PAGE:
Like, most Google features, that is who the new feature is for.

  47. Hello Matt,

    I appreciate the way Google has opened up search for users to contribute. But to be frank, I do not see these contributions reaching the search results. Most of these search results will only make an impact in improving the overall experience of a web user when they are classified in themes and these themes are offered to clarify the intent of the search and deliver the results the visitor has been looking for.


  48. Thats the awesome feature you have specified. I wish this can happen on Google SERP without people subscribing to my link.

  49. Seems like this is a great idea for community and client based projects, like Abhishek I’m not sure if subscribed links would improve the SERPs though.

  50. I’m checking me IP to make sure i’m not surfing “naked”. Not going to do searches logged in any time soon.

    If I search for 10 eur in usd, time in ny, and such, Google does the math. Why not for the IP? Presumably the user that searches for “my ip” wants to know his ip and user-agent.

  51. I was playing with Google calendar the other day. I tried unsuccessfully to import gig dates from our website by getting the website to export the dates as ical file.

    The problem I found as a band, that their are far too may websites were we can manually enter all our gig dates in to, and not offering any kind of import tool. It would be really cool for Google calendar to be the generic source of every type of event.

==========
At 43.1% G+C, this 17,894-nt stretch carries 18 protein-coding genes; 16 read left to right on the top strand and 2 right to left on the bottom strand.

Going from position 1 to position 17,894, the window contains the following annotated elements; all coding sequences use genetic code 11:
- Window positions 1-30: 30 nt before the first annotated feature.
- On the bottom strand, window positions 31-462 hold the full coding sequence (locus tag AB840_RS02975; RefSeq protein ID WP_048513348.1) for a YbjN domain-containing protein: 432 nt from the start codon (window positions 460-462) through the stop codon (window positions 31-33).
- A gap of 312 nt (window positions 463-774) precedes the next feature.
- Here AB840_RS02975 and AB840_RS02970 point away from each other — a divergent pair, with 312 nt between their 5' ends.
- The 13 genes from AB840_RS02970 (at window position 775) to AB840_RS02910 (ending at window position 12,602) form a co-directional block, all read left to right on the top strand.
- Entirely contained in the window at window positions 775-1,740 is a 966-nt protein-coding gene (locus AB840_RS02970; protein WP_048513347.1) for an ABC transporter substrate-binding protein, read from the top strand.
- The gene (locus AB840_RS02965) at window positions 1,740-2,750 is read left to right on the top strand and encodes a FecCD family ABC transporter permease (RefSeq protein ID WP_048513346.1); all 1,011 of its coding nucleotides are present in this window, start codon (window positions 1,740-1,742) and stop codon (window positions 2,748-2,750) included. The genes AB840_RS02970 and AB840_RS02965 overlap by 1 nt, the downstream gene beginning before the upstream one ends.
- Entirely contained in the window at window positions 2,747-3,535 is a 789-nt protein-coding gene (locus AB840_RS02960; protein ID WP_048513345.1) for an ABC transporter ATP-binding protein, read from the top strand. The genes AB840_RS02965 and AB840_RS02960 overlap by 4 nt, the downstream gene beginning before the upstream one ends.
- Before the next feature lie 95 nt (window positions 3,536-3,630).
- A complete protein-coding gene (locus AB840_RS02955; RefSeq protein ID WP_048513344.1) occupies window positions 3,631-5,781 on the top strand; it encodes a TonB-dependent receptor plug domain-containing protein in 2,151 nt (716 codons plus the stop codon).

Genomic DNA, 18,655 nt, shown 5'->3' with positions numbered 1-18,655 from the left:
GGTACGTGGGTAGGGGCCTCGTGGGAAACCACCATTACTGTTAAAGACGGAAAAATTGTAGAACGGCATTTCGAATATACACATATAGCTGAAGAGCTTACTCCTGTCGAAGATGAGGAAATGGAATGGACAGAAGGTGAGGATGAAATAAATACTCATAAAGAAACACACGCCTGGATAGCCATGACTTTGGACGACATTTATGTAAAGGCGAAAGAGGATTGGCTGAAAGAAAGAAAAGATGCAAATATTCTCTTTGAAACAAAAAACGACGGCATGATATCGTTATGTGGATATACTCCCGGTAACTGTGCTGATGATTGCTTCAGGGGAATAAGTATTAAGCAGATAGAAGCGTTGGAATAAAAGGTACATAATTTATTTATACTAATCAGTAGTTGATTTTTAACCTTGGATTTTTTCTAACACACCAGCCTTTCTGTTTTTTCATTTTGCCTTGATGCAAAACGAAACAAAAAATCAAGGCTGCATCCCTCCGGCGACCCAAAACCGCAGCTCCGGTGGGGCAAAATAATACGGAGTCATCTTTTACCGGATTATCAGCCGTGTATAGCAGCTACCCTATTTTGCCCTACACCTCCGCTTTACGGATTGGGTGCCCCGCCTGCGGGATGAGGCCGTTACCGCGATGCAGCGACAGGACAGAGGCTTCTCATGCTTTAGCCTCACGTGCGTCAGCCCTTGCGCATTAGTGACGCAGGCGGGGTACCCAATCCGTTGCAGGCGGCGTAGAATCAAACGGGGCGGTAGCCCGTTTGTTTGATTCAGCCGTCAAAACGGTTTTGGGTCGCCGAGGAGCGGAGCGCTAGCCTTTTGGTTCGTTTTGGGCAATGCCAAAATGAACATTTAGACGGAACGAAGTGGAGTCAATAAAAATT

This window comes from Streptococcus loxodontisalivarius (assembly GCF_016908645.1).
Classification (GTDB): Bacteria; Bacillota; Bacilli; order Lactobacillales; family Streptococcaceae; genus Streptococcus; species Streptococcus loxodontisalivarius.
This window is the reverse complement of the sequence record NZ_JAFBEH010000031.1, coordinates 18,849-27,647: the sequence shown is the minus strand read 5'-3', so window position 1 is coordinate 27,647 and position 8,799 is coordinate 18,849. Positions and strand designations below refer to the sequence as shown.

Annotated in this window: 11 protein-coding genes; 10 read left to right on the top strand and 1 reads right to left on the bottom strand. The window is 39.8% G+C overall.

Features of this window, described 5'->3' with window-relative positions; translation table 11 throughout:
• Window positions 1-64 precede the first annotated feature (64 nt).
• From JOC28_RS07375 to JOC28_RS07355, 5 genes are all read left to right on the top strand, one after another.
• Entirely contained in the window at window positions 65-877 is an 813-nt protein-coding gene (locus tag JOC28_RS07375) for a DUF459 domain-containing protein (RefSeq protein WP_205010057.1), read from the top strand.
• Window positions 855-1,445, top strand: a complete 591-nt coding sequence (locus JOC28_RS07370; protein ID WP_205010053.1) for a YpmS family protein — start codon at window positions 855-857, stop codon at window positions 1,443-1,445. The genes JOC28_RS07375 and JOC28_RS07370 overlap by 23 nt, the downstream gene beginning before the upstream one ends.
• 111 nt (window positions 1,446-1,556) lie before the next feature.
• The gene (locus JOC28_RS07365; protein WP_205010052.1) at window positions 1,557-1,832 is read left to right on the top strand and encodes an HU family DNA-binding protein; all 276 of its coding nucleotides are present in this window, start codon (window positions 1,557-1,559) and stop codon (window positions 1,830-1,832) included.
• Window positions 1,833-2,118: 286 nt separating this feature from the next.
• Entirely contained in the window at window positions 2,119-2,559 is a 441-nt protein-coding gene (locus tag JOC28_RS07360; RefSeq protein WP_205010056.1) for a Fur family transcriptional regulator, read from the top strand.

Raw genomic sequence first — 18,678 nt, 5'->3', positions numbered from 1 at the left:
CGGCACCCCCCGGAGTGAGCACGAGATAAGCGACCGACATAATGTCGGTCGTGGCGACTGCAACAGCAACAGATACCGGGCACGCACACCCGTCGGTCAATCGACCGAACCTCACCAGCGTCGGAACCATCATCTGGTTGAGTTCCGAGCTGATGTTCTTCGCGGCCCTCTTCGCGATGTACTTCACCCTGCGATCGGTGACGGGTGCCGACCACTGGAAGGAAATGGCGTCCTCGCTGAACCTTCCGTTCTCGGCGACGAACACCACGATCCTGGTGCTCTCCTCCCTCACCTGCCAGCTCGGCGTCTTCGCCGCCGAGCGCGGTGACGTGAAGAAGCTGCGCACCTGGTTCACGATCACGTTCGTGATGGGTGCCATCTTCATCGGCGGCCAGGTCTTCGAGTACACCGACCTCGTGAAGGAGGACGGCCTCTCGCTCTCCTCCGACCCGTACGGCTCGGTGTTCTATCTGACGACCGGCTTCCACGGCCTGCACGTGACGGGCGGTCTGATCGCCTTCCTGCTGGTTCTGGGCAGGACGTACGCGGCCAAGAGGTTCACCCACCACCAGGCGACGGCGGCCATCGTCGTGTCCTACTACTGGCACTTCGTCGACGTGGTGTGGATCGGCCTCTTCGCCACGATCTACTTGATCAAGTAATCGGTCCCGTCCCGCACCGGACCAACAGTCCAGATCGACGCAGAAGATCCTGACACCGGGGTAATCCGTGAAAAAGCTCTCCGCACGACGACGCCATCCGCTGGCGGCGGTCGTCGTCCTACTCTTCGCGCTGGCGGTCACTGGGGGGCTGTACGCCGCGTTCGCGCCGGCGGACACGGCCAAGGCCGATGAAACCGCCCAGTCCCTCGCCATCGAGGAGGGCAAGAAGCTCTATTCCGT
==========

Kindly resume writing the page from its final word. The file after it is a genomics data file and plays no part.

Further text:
Google could retrieve the latest dates from our website via RSS and allow other websites to read the calendar.

    Any possibilities?

  52. Very very helpful information..

  53. My company built a fairly nice subscribed link based on your writeup here and it was working nice during development and testing. Then we put it into production and publicized it within the company before opening it up to the public.

    Our experience was *very* hit or miss in people being able to successfully add the subscribed link to their account. Of the misses, a good portion of them showed they were subscribed but no results ever appeared. Those who hit never had any problems. Suffice it to say, we’ve never publicized this product.

    One of my co-workers has a contact within Google and made some inquiries as to what’s going on. She was told that this is an “unsupported” feature and so no one’s going to fix this broken subscription process.

    If this is, in fact, true, could you update this entry so that future searchers don’t start down this path and end up wasting development time on a half-baked feature? If it’s not unsupported, could you let whoever does support this that there’s some big problems:

    The last one is the most galling because someone ostensibly from Google said that they were working on fixing it ASAP on May 20th.


  54. Great tips here on Google’s subsribed links program. Thanks for sharing it, and providing great step by step examples.